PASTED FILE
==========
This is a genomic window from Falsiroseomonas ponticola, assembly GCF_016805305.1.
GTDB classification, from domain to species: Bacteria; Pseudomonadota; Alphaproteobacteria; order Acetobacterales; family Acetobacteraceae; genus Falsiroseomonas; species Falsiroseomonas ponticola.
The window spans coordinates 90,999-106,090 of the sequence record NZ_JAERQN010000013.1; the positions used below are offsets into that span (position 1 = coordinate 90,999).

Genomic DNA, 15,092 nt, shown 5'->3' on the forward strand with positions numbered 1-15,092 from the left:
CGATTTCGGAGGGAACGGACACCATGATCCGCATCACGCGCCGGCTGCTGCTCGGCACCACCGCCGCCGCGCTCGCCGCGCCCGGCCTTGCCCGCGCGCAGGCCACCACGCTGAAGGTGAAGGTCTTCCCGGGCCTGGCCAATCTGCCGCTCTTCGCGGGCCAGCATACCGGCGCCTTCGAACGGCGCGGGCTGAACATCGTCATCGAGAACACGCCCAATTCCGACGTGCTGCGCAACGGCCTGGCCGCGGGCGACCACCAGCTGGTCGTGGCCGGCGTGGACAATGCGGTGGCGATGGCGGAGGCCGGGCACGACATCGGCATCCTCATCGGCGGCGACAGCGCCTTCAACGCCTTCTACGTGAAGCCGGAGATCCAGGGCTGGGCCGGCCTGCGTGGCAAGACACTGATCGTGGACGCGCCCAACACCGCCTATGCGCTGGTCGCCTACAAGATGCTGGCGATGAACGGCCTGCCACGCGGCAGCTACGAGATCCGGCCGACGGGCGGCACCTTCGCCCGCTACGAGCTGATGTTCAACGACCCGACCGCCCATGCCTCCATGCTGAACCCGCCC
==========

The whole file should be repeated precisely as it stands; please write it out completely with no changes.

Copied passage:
This is a genomic window from Falsiroseomonas ponticola, assembly GCF_016805305.1.
GTDB classification, from domain to species: Bacteria; Pseudomonadota; Alphaproteobacteria; order Acetobacterales; family Acetobacteraceae; genus Falsiroseomonas; species Falsiroseomonas ponticola.
The window spans coordinates 90,999-106,090 of the sequence record NZ_JAERQN010000013.1; the positions used below are offsets into that span (position 1 = coordinate 90,999).

Genomic DNA, 15,092 nt, shown 5'->3' on the forward strand with positions numbered 1-15,092 from the left:
CGATTTCGGAGGGAACGGACACCATGATCCGCATCACGCGCCGGCTGCTGCTCGGCACCACCGCCGCCGCGCTCGCCGCGCCCGGCCTTGCCCGCGCGCAGGCCACCACGCTGAAGGTGAAGGTCTTCCCGGGCCTGGCCAATCTGCCGCTCTTCGCGGGCCAGCATACCGGCGCCTTCGAACGGCGCGGGCTGAACATCGTCATCGAGAACACGCCCAATTCCGACGTGCTGCGCAACGGCCTGGCCGCGGGCGACCACCAGCTGGTCGTGGCCGGCGTGGACAATGCGGTGGCGATGGCGGAGGCCGGGCACGACATCGGCATCCTCATCGGCGGCGACAGCGCCTTCAACGCCTTCTACGTGAAGCCGGAGATCCAGGGCTGGGCCGGCCTGCGTGGCAAGACACTGATCGTGGACGCGCCCAACACCGCCTATGCGCTGGTCGCCTACAAGATGCTGGCGATGAACGGCCTGCCACGCGGCAGCTACGAGATCCGGCCGACGGGCGGCACCTTCGCCCGCTACGAGCTGATGTTCAACGACCCGACCGCCCATGCCTCCATGCTGAACCCGCCC